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TrekNorth AP classes place high priority on college readiness

From left, TrekNorth Junior and Senior High School 10th-grader Emily Quanrud, 11th-grader Rachel Lash and 12th-grader Amber Armstrong study together during their Advanced Placement Language and Composition class on Monday. Pioneer Photo/Monte Draper

Dan McKeon, director of TrekNorth Junior and Senior High School, wants every student at TrekNorth to go to college, or at least have that option.

In order to make this goal a reality, McKeon and TrekNorth's Board of School Administrators have designed a curriculum of Advanced Placement classes and have in place a requirement that all students be eligible for post-secondary higher education before they receive a high school diploma.

Now, more than ever, TrekNorth has focused its attention on college readiness. Even its mission statement calls for "student success by participation (in) college-readiness courses, including Advanced Placement courses."

TrekNorth offers eight AP courses to its 110 students in grades 9-12. Students at the junior high level may take pre-AP courses. AP classes at TrekNorth have an average of 12 students per class.

AP courses are college-level classes that high school students can take to earn college credit if they pass the AP exam with a score of a 3 or higher. Each exam is graded on a scale of 1 to 5 (maximum). Even if students fail the AP exam, they can still pass the class, but without attaining college credit.

McKeon said the curriculum at TrekNorth is continuously being refined to become more effective at giving students the best chance at being successful after high school.

"What's important to me, as an educator, is that they have the option of higher education," McKeon said. "If people are going to come to this school, they need to commit to making that a reality."

AP courses taught at Trek-North include Language & Composition, Environmental Science, Calculus, Statistics, Psychology, European History, United States History and Studio Art.

McKeon reported that in both 2008 and 2009, 50 percent of TrekNorth's graduates had taken and passed at least one AP exam during their high school career.

In 2009, 78 percent of the AP exams taken by TrekNorth students resulted in a score of 3 or higher.

"We're doing this with kids, who, if they went to a larger public school, like Bemidji High School, most wouldn't see inside of an AP classroom," McKeon said.

Teachers at TrekNorth are the ones who decide whether a student is ready for an AP class. As an example, McKeon pointed out some of his students were ready for AP math by the time they graduated from eighth grade.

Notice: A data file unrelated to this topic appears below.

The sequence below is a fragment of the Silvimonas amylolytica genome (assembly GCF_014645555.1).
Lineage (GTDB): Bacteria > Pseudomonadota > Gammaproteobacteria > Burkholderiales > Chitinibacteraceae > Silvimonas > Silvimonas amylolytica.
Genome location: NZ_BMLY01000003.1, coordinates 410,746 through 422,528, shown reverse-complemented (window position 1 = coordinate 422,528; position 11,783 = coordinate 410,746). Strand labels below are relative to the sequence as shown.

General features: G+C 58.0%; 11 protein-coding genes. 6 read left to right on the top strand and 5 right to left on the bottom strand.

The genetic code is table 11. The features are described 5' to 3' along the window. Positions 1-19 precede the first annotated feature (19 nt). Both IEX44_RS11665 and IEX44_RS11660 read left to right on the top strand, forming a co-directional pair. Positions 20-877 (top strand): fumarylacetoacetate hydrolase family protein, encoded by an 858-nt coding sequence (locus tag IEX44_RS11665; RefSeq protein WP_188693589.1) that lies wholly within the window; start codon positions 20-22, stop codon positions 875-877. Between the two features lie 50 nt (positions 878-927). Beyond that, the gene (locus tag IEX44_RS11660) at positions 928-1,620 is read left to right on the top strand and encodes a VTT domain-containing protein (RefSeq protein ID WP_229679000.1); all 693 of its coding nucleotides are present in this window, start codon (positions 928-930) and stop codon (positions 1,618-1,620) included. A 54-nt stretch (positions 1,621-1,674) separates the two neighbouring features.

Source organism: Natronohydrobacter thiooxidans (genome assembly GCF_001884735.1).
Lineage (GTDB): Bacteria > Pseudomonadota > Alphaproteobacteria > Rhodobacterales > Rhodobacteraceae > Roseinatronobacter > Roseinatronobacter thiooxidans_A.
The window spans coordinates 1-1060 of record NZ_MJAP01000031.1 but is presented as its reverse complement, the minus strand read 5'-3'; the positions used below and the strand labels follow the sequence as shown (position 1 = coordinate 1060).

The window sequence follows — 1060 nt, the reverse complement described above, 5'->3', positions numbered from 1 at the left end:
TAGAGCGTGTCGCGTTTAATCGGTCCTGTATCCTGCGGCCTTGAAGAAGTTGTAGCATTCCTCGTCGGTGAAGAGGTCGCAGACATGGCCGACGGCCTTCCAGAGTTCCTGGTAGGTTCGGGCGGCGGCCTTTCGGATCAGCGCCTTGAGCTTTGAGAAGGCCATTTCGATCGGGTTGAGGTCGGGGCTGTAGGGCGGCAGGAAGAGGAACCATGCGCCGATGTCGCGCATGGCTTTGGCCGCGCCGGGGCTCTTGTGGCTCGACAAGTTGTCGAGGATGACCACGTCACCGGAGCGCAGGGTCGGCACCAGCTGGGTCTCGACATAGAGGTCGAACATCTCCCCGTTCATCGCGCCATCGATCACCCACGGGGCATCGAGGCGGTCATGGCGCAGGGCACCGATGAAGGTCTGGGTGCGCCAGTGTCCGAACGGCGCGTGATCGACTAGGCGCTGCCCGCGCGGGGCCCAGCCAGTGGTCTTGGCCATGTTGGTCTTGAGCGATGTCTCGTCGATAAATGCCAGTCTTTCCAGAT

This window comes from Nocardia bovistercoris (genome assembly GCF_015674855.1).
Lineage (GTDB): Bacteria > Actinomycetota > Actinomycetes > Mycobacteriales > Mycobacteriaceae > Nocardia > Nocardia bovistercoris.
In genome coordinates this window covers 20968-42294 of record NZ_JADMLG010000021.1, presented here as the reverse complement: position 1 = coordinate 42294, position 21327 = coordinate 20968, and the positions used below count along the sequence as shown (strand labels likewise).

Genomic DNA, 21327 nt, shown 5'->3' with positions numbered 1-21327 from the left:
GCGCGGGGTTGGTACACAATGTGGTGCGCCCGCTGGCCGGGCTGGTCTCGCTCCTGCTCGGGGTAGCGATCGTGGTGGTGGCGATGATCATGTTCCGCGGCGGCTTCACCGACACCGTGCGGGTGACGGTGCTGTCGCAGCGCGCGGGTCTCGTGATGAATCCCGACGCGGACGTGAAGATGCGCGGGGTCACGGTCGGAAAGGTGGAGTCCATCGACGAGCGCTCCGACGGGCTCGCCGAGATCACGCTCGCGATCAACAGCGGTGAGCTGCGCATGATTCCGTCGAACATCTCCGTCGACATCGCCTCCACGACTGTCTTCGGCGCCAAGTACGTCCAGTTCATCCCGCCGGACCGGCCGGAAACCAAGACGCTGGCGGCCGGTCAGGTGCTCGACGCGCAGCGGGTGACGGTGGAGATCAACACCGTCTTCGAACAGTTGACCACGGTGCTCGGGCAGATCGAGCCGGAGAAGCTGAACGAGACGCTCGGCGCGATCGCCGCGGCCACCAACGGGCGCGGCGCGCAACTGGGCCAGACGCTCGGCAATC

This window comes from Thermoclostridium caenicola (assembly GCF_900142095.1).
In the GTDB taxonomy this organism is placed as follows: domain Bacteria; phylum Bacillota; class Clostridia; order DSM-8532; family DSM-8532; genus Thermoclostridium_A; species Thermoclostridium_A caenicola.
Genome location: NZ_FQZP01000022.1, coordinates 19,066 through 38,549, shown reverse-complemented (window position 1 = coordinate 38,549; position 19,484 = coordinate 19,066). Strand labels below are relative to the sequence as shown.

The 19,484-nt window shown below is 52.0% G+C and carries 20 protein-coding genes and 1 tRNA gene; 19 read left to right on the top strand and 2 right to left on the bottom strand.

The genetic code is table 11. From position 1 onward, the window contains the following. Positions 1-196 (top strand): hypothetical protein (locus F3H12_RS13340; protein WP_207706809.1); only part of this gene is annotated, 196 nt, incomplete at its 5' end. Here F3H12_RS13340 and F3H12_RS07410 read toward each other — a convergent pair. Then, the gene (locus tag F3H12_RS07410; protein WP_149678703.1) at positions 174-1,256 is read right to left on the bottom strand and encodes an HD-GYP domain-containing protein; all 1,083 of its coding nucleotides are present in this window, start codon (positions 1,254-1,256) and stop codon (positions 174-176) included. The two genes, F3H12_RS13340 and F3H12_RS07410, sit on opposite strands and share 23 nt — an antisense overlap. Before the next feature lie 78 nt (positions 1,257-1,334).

Teachers meet to discuss which students are or aren't being 'appropriately challenged,' McKeon said. Students are placed in classes that will keep them engaged and challenged.

"We want our kids to do well on the test, but passing the class is their first priority," McKeon said. "Research has shown that kids who take AP classes are better off in life. They have more options and are more successful because they made it through a challenging course."

The TrekNorth graduates of 2009 were the first ones who were required to be accepted into a post-secondary higher education program before receiving a high school diploma, as mandated by the school board.

This means students must not only complete the high school's regular graduating requirements, but they must also apply and be accepted to a post-secondary institution, such as a technical school, the military, a culinary arts or performing arts school, or a four-year college, as examples.

"We are not making kids go to college," McKeon said. "What we're trying to do is to make college an option for every kid. I want that door to be open. It's up to them whether they walk through that door. It's their personal choice to go."

McKeon said he is most proud of giving all students the opportunity to succeed after high school, specifically those who, statistically, are given a smaller chance at enrolling in higher education.

According to McKeon, 60 percent of TrekNorth students receive free or reduced lunch; 30 percent are Native American.

"Both of these demographics, statistics would say aren't as likely to go to college," McKeon said. "For me, I feel like closing that achievement gap is really important. What's important is having the option of higher education."

For students to be accepted to a technical college, in most cases, the process involves completing an application form, providing a copy of a high school transcript or GED and completing an assessment (or requesting a waiver).

McKeon said because of the small class sizes at TrekNorth, he often gets visits from students who have graduated. He said he often hears the same feedback from many of the students who choose to go to college.

"We have kids who have graduated with a semester or a full year of college credits completed," McKeon said. "Many say their freshmen year at college was easier than their senior year here."

Students feel like they are prepared for the college experience because of the curriculum at TrekNorth, McKeon said.

"That validates everything," McKeon said. "Hearing about what they're majoring in at college and that they're succeeding validates everything we do."